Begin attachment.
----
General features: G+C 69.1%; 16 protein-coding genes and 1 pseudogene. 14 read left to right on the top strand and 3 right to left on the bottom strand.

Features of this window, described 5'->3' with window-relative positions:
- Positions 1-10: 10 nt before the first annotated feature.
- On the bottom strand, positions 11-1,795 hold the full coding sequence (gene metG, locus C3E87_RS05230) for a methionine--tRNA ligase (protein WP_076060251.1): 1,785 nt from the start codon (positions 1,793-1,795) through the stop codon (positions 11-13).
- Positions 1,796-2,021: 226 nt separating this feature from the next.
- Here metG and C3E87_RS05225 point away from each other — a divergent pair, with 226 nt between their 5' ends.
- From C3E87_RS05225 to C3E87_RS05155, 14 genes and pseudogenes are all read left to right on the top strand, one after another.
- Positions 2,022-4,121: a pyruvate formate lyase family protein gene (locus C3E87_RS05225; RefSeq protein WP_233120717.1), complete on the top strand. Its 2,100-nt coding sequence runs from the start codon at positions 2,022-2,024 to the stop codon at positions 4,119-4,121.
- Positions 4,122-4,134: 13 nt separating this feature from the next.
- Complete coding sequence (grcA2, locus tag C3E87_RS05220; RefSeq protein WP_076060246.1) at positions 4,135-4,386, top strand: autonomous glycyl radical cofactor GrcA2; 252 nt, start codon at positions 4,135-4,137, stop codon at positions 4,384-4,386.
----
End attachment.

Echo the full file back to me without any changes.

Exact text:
General features: G+C 69.1%; 16 protein-coding genes and 1 pseudogene. 14 read left to right on the top strand and 3 right to left on the bottom strand.

Features of this window, described 5'->3' with window-relative positions:
- Positions 1-10: 10 nt before the first annotated feature.
- On the bottom strand, positions 11-1,795 hold the full coding sequence (gene metG, locus C3E87_RS05230) for a methionine--tRNA ligase (protein WP_076060251.1): 1,785 nt from the start codon (positions 1,793-1,795) through the stop codon (positions 11-13).
- Positions 1,796-2,021: 226 nt separating this feature from the next.
- Here metG and C3E87_RS05225 point away from each other — a divergent pair, with 226 nt between their 5' ends.
- From C3E87_RS05225 to C3E87_RS05155, 14 genes and pseudogenes are all read left to right on the top strand, one after another.
- Positions 2,022-4,121: a pyruvate formate lyase family protein gene (locus C3E87_RS05225; RefSeq protein WP_233120717.1), complete on the top strand. Its 2,100-nt coding sequence runs from the start codon at positions 2,022-2,024 to the stop codon at positions 4,119-4,121.
- Positions 4,122-4,134: 13 nt separating this feature from the next.
- Complete coding sequence (grcA2, locus tag C3E87_RS05220; RefSeq protein WP_076060246.1) at positions 4,135-4,386, top strand: autonomous glycyl radical cofactor GrcA2; 252 nt, start codon at positions 4,135-4,137, stop codon at positions 4,384-4,386.